Imperial Palace easier to visit

Participants dressed in ancient Japanese costumes take part in a parade at the Imperial Palace during the Sanno Festival in Tokyo, Japan June 10, 2016.
Reuters

The Imperial Palace in Tokyo can now be visited without reservations, as more facilities related to the Imperial family, including the Kyoto Imperial Palace, are being opened to the public and made easier to access starting in this fiscal year.

The opening up of Imperial facilities is partly aimed at attracting foreign tourists, the number of which is expected to further increase ahead of the 2020 Tokyo Olympic and Paralympic Games.

The Imperial facilities are expected to play important roles in helping foreign tourists better understand Japan's history and culture.

On Saturday, visits to the Imperial Palace by the public without reservations began. Before, those who wanted to visit the inside of the Imperial Palace grounds needed to make reservations.

Responses from foreign tourists were highly favourable. One said, "I can deeply feel Japanese culture."

Although it was cloudy around the Imperial Palace on Saturday, about 30 members of the public formed a line in front of the palace's Kikyomon gate early in the morning to register as visitors on the day.

Saturday morning, a total of 245 people participated in tours inside the palace grounds, including those who had made reservations. Of them, 140 were foreign tourists.

Accompanied by guides, the visitors took a walking tour in which they saw such things as the former Privy Council building, Fujimi-yagura (Mt. Fuji-view Keep) and the palace building beginning at 10 a.m. During the approximately hour-long tour, they took photos.

A 25-year-old university student from Uruguay came to Tokyo as a tourist and heard in a hotel that registration of visitors to the palace on the day would begin Saturday, and took part in the tour.

The student said: "I was surprised to see the palace is full of greenery though it is in central Tokyo. It's good that with a simple procedure, we can have experiences of deeply and closely feeling core parts of Japanese culture."

The government has set a strategy of attracting more tourists from overseas as an economic stimulus measure. To this end, the Imperial Household Agency decided to open more Imperial facilities to the public.

Visits to historic Imperial facilities in Kyoto, including the Sento Imperial Palace, Katsura Imperial Villa and Shugakuin Imperial Villa, with same-day registration will become available by the end of this fiscal year.

Currently, visitors must make reservations and be accompanied by guides for visits to the Kyoto Imperial Palace. These regulations will be also changed so visitors will be able to freely enter and leave anytime the facility is open.

Mainly for sanitary reasons, Goryo Bokujo (Imperial Stock Farm) in Tochigi Prefecture, and two Kamoba (Imperial Wild Duck Preserves) in Chiba and Saitama prefectures, which are managed by the agency, have been closed to the public in principle. But the government has decided to also hold tours for the public at these facilities.

Foreign tourists have become increasingly interested in facilities related to the Imperial family year by year.

According to the agency, since the start of the Heisei era (1989-), the number of visitors to the Imperial Palace has been between about 30,000 and 80,000 a year. But about 10 years ago, the percentage of foreign visitors among all visitors to the palace began rapidly increasing.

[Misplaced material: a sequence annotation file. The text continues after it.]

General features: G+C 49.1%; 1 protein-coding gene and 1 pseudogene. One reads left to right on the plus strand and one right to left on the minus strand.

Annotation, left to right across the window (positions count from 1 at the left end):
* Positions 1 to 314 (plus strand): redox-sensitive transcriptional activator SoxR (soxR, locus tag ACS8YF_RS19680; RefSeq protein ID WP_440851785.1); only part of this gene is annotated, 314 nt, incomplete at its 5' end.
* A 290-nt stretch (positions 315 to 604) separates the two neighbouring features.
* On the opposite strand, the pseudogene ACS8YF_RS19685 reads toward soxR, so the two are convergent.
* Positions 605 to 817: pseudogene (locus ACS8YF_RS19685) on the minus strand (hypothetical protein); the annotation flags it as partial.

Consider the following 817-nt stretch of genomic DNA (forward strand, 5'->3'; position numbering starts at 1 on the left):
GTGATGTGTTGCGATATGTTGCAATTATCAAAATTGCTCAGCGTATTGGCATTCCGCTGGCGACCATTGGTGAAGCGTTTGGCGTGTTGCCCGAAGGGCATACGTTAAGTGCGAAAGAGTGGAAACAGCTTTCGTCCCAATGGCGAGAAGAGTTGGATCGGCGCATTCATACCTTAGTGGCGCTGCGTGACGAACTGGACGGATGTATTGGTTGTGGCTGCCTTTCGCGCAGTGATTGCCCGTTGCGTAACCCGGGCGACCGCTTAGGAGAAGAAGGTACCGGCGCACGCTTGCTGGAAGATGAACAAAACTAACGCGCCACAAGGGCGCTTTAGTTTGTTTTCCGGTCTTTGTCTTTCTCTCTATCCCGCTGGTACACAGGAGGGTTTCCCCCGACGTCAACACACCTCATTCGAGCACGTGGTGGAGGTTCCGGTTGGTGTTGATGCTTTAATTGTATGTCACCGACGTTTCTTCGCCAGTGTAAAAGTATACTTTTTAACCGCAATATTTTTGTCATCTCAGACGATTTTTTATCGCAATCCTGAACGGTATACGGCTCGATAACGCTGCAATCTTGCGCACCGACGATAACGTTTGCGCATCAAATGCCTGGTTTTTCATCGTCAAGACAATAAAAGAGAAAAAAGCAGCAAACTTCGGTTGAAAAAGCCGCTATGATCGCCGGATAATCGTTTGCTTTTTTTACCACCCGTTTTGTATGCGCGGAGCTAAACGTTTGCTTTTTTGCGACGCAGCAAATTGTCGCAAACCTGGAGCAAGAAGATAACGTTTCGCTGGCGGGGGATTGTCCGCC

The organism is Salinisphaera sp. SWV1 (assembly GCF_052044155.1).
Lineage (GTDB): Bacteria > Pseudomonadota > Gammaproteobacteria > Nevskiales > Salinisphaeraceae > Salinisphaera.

The number of foreign visitors in 2003 was about 2,000, accounting for about 2.5 per cent of the total. In 2015, the number surged to about 18,000 and the percentage to about 25 per cent. The figures were the highest ever.

In recent years, foreign tourists who were apparently disappointed could often be seen around the Imperial Palace. They wanted to tour the main facilities in the Imperial Palace, but police officers of the Imperial Guard stationed near the gates explained to them that they had to make reservations.

An official of JTB Corp., a travel agency company based in Shinagawa Ward, Tokyo, said: "In Britain and other countries, royal facilities are popular tourist spots. If the opening of the Imperial facilities progresses, tourists from overseas will be glad."

The company is enthusiastic about the possibility of increased sales of travel service products for foreign tourists in line with the move.

The agency is developing application software for smartphones that will provide foreign tourists with information about the Imperial Palace and the Kyoto Imperial Palace in English, French, Spanish, Chinese and Korean.

At other Imperial facilities, the agency aims to prepare audio guidance devices in other languages besides English for foreign tourists.

Prof. Chieko Chiba of Shukutoku University, who is also a tourism journalist, said, "Foreign tourists regard the Imperial family as a symbol of Japan's mystique and so feel more attracted than Japanese assume."

She praised the opening up of Imperial facilities, saying that doing so will promote tourism in Japan.

However, the Imperial Palace is a place where important ceremonies and rituals are held, and it also where the Emperor and Empress reside. And all Imperial facilities in Kyoto, including the Kyoto Imperial Palace, are precious historical buildings. Therefore, it is necessary to make preparations to accept more visitors.

Shinichiro Yamamoto, deputy director of the agency, said: "We hope visitors will enjoy seeing the facilities that have long and deep ties with the nation's history, tradition and culture, and will be encouraged to deepen their understanding about the Imperial family's activities. On the other hand, it's important to take measures to preserve the environment and ensure security. We will address these points very carefully."